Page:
So, what is the story behind the “minaret” that once stood in the Zsolnay factory gardens in Pécs (as shown in KesterTester 44, posted on July 10), now part of the “Zsolnay Quarter” cultural area in the city?
Photo: This piccie, taken by Bea Seres a week or so back, is a clear illustration of what the "Minaret" is all about. Note the decorative tiles even on the steps down to the .....
[And yes, I've managed to get the website to load photos again - at least with the browser in private window mode - thanks to Wix chat advisers. Looks like I have to clear some cookies that have messed things up.]
I decided to dig deeper into this artefact, and asked Bea Seres, who originally guided me around the factory and its then mysterious, romantic gardens in 2009, for some assistance. Bea checked her knowledge with some experts and replied with this for blog readers, though she warns it may not be entirely perfect. So - the answer is ..... the tower is the ventilation shaft for a 19th century ice pit-cum- cooler.
The ice pit itself is underground. like a small cellar, only a few square metres in size. Access to the pit is via a staircase. Today it is surrounded by a fence and is open only for certain occasions during festivals and for special events, eg exhibitions or light painting, sound art events. But originally, they used it as a refrigerator, storing ice in there and whatever they wanted to keep cool.
Bea says the tower is a duplicate or even a triplicate of some made in 1892-93 by the Zacherl Fabrik, in Vienna. "I've read that the Isfahan Mosque was the inspiration for the decoration of the tower - looking at it it seems quite possible," she says. Apparently, this factory specialised in creating oriental, “Persian-style” artefacts and Islamic architecture, probably inspired by its links with Central Asia created because the raw materials were sourced from eastern countries through the Georgian capital, Tbilisi.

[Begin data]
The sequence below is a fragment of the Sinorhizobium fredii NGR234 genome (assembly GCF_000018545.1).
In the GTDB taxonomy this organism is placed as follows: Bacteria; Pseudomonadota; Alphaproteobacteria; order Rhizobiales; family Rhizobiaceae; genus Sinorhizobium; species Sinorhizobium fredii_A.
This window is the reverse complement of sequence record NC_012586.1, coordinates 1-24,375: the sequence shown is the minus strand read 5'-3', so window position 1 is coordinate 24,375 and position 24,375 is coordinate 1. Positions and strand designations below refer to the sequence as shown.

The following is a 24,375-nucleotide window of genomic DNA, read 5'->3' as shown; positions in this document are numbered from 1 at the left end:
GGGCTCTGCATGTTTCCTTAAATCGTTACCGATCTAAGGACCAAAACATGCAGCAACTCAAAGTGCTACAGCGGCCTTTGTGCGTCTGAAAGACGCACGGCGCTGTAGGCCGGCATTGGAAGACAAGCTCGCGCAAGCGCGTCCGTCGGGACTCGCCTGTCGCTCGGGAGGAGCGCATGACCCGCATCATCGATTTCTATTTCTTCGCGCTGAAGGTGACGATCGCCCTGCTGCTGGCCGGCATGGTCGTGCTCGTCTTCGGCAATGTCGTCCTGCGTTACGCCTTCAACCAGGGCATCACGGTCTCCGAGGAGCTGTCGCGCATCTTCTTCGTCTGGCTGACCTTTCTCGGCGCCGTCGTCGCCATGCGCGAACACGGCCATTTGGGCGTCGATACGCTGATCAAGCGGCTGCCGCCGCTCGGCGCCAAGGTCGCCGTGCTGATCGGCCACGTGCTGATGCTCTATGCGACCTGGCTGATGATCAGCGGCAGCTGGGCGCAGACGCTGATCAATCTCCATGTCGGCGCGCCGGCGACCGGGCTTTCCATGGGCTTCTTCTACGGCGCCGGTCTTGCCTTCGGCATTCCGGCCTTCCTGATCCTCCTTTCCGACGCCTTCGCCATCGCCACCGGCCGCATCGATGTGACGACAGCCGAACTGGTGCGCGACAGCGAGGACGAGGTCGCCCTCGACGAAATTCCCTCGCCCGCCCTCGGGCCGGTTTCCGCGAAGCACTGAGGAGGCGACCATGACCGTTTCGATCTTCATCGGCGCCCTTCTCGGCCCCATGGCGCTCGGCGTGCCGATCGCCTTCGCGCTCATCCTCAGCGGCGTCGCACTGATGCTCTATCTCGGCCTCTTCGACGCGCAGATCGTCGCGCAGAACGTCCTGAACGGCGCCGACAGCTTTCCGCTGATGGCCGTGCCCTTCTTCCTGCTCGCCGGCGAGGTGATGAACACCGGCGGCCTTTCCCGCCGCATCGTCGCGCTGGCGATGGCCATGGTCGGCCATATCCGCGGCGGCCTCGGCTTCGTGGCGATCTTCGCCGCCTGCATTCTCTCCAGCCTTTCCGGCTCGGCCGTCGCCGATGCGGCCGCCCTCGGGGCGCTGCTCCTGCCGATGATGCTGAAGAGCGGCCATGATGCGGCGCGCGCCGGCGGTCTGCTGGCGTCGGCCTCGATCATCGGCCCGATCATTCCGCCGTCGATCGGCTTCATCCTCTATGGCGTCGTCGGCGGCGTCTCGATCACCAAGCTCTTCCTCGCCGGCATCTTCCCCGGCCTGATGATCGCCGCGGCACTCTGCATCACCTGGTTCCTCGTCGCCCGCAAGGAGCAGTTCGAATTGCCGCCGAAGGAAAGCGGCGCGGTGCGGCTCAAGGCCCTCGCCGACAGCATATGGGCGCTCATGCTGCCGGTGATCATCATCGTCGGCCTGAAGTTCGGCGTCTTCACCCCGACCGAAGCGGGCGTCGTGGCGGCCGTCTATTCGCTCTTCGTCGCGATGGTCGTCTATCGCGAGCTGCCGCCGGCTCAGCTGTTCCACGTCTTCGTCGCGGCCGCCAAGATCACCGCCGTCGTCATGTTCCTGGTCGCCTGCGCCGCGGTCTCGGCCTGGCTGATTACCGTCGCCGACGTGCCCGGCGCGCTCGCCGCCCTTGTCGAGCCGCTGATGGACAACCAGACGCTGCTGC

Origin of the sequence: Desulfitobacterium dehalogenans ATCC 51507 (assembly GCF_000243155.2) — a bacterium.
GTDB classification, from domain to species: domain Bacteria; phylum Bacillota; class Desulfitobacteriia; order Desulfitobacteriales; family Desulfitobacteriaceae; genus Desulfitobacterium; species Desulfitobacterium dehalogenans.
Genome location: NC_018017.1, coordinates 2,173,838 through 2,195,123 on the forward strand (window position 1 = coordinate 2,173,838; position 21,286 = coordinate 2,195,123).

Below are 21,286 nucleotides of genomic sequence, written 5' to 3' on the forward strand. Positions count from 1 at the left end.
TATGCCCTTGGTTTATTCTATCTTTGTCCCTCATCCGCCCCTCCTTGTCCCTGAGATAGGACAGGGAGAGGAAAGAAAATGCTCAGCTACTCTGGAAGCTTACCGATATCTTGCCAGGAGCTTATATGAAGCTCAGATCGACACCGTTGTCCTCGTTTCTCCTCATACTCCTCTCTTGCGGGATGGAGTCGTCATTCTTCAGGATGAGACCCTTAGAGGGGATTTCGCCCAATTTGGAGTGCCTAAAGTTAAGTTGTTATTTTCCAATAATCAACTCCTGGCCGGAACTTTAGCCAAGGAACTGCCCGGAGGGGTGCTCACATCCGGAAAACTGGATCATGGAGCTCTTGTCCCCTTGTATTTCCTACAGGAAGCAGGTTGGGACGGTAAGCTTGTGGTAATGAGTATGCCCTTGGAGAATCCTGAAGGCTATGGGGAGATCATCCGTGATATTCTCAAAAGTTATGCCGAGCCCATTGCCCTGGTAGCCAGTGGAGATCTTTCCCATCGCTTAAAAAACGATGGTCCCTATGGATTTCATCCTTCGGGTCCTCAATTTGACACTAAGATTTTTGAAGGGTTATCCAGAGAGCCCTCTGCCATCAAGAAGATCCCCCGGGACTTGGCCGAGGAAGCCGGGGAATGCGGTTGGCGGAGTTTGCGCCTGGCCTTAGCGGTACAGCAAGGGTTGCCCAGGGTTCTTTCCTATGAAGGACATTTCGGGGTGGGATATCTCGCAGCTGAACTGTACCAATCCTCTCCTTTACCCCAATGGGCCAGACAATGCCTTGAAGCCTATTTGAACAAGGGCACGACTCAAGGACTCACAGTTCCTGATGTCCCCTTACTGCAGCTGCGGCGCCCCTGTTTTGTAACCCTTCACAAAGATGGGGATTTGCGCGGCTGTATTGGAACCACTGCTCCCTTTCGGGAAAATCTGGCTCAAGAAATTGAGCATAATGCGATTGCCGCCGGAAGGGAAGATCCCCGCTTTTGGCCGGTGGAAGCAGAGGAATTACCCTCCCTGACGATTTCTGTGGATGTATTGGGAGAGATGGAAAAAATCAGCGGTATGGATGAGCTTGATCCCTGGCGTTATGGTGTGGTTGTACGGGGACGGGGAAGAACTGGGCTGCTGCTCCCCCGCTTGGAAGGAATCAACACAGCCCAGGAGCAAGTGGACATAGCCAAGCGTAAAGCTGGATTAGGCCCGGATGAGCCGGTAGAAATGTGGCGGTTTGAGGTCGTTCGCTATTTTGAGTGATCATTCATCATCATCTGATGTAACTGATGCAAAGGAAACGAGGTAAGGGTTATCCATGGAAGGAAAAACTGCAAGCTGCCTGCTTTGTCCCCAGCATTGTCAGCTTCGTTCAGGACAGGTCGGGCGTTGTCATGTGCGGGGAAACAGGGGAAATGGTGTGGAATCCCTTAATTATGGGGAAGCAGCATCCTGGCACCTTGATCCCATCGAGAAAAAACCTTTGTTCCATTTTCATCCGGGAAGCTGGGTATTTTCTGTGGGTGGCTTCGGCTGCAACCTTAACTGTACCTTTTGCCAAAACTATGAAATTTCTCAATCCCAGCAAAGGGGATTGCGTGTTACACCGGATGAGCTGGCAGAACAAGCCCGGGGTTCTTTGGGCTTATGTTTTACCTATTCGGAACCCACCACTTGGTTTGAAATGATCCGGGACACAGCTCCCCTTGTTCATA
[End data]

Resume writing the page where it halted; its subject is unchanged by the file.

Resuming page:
As a matter of course, the Zsolnay factory produced at least one copy of everything it made in case the original was damaged during shipping. If these copies were not needed, they were kept to decorate the buildings and associated garden in Pecs.
"These "leftovers” also served as a reference for potential buyers, in effect the whole place was a great open showroom for the company's products," she says, adding: "Miklós Zsolnay [the director] was the one travelling to the east (Turkey for sure) to learn and keep up to date with new trends in that part of the world."
The Zsolnays were constantly experimenting, trying out new techniques and materials in a bid to stay in front of the competition.
"Making architectural ceramics weather proof, and especially frost resistant, was of great importance," she says.
"Mr Zsolnay often used different wall and roof tiles and other products on their own residential and factory buildings, all of which are now in the Zsolnay Quarter, to see how the different techniques and materials react to weather conditions and over time. It was also a grand, real life display of products that they could use for marketing purposes. Potential buyers could see the products in use, already built in. That's why you see slight differences in the shades of tiles covering the walls of some buildings in the Quarter for example - offering different shades, materials, techniques etc. to buyers to choose from. Experiment and marketing were of utmost importance to the company."
Thank you Bea - fascinating stuff.
UPDATE: Special mention must be given to Steven Soley, who in the original KT44 competition wrote: "An air shaft ? disguised to fit into the old amusement park or zoo in Budapest?"
As he put it: "I did get the function correct, even if I was wrong about everything else."
You did indeed, Steven. Well sleuthed!